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“All Camden High alumni should be proud of what is taking place here. It’s for our children. It’s not about us.”
That’s Camden County Sheriff Gilbert “Whip” Wilson, a 1965 Camden High School graduate, musing about a small albeit noisy stink from a clique of about half a dozen people who oppose recently-approved plans to raze the 100-year-old crumbling Camden High School — nostalgically known as the “Castle on the Hill” — and construct a $133 million state-of-the-art facility that will include four small learning communities, two gymnasiums, two cafeterias, a modern media centers, science labs, and top-notch student and staff resources.
What’s not to like?
Plenty, according to members of the “Save Camden High School” cadre, who have rebranded themselves under the New Jersey Communities United banner and are planning a confrontation tonight at the Camden Board of Education meeting. Instead of following Sheriff Wilson’s example of placing children’s academic needs on top, this group has decided a years-old, dead-end debate will be its issue du jour, even if it’s to the detriment of students. More broadly, the group’s members represent a microcosm of those who masquerade as social justice warriors while placing adult-centric politics over systemic school improvement.
Eight years ago the Star Ledger described the debilitated state of the “Castle on the Hill”: “emergency scaffolding protects students entering and leaving the school from pieces of plaster and masonry falling off the decaying high school. A new chain-link fence keeps pedestrians clear of other portions of the wall, and broken windows dot the three-story facade.” More recent problems–as shown in the school district’s own video— include cracked steps, crumbling infrastructure, leaking pipes, “indoor vegetation growth,” and an ancient boiler that has required over a million dollars in chewing gum and bailing wire.
Camden is an Abbott district (very poor) and, appropriately, school construction costs are borne by the state. Camden High School has been on the state’s list of construction projects forever (well, at least eight years) but that’s government work for you, especially after Chris Christie’s de-funding of the till. Architects and engineers tried mightily to find a way to renovate the building and preserve the tower, but that would have added at least $70 million to costs. (Preliminary drawings of the new building include a similar tower.)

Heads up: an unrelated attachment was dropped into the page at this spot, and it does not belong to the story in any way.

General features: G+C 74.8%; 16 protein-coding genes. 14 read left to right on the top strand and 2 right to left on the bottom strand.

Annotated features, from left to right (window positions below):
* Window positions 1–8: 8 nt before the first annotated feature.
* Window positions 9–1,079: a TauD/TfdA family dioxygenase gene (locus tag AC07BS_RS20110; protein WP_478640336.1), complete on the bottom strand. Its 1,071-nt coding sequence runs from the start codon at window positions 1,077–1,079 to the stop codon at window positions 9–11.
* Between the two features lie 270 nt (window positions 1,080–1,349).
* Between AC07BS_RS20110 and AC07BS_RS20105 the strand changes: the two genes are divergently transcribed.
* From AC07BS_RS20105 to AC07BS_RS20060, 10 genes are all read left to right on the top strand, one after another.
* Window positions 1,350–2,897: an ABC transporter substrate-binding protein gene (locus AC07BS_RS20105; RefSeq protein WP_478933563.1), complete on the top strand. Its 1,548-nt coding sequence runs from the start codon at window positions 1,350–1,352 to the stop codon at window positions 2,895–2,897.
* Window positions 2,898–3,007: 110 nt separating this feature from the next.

Superintendent Paymon Rouhanifard, recognizing the sensitivity of the issue, held multiple meetings where, according to spokesman Brendan Lowe, “hundreds of community members weighed in on the Camden High plan, including alumni, parents, community leaders, and more. Since the announcement of the state’s commitment to rebuilding,” he continued, “the district has held four meetings with students, three meetings with staff members, three meetings with families, and two community meetings.” The district press release specifies “the creation of three community-led committees” which will be filled with “alumni and Camden residents.”
Sheriff Wilson articulated the consensus: “We understand the historic, iconic aspects of Camden High. We don’t want to eradicate history. But the school is beyond its useful life.”
But not according to our noisy clique, led by Emily Devenney, a young person of pallor who attended the private Holy Cross Academy in Delran, the University of Massachusetts, and is currently a paid organizer for the union-allied New Jersey Communities United.